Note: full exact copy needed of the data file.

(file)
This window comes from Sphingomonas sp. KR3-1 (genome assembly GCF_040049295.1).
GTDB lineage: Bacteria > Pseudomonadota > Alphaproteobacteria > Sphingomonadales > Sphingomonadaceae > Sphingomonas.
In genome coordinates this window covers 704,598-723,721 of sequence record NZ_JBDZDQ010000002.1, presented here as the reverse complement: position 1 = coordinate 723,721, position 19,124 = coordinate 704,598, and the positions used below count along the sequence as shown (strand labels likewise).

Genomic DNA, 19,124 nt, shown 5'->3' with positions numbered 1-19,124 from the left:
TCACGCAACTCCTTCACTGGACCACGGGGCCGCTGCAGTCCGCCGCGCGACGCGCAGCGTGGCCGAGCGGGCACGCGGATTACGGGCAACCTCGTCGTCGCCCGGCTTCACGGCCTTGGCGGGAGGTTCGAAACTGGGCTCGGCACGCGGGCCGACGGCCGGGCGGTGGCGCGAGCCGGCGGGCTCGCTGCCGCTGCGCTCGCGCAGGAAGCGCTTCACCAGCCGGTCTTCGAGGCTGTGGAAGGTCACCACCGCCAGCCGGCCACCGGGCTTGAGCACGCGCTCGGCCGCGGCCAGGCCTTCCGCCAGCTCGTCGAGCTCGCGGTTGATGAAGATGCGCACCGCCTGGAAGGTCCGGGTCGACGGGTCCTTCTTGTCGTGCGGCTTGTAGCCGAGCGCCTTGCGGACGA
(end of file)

This window comes from Sphingomonas sp. KR3-1 (genome assembly GCF_040049295.1).
GTDB lineage: Bacteria > Pseudomonadota > Alphaproteobacteria > Sphingomonadales > Sphingomonadaceae > Sphingomonas.
In genome coordinates this window covers 704,598-723,721 of sequence record NZ_JBDZDQ010000002.1, presented here as the reverse complement: position 1 = coordinate 723,721, position 19,124 = coordinate 704,598, and the positions used below count along the sequence as shown (strand labels likewise).

Genomic DNA, 19,124 nt, shown 5'->3' with positions numbered 1-19,124 from the left:
TCACGCAACTCCTTCACTGGACCACGGGGCCGCTGCAGTCCGCCGCGCGACGCGCAGCGTGGCCGAGCGGGCACGCGGATTACGGGCAACCTCGTCGTCGCCCGGCTTCACGGCCTTGGCGGGAGGTTCGAAACTGGGCTCGGCACGCGGGCCGACGGCCGGGCGGTGGCGCGAGCCGGCGGGCTCGCTGCCGCTGCGCTCGCGCAGGAAGCGCTTCACCAGCCGGTCTTCGAGGCTGTGGAAGGTCACCACCGCCAGCCGGCCACCGGGCTTGAGCACGCGCTCGGCCGCGGCCAGGCCTTCCGCCAGCTCGTCGAGCTCGCGGTTGATGAAGATGCGCACCGCCTGGAAGGTCCGGGTCGACGGGTCCTTCTTGTCGTGCGGCTTGTAGCCGAGCGCCTTGCGGACGA